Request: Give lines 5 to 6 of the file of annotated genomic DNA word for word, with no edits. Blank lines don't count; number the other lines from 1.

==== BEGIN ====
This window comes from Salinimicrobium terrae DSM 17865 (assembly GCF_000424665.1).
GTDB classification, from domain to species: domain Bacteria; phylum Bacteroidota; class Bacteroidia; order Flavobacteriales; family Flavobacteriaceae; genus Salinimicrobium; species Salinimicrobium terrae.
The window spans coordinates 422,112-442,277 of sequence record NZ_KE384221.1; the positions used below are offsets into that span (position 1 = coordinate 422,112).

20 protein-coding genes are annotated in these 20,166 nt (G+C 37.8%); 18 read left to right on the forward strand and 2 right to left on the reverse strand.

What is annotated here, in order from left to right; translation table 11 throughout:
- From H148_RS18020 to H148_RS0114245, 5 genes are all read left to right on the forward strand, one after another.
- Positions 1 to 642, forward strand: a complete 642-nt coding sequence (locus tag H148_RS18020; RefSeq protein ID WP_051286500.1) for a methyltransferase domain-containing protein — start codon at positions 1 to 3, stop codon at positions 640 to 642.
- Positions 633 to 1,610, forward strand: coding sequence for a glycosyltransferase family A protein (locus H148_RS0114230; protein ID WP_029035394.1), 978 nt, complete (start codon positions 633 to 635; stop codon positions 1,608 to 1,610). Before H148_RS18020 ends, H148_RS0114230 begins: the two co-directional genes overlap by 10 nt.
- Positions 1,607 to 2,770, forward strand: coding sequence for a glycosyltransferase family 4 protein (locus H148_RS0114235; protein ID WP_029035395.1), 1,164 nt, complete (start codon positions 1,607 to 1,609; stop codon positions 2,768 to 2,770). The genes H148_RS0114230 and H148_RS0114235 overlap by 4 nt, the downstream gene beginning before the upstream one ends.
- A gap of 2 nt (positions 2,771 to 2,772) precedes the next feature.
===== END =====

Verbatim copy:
What is annotated here, in order from left to right; translation table 11 throughout:
- From H148_RS18020 to H148_RS0114245, 5 genes are all read left to right on the forward strand, one after another.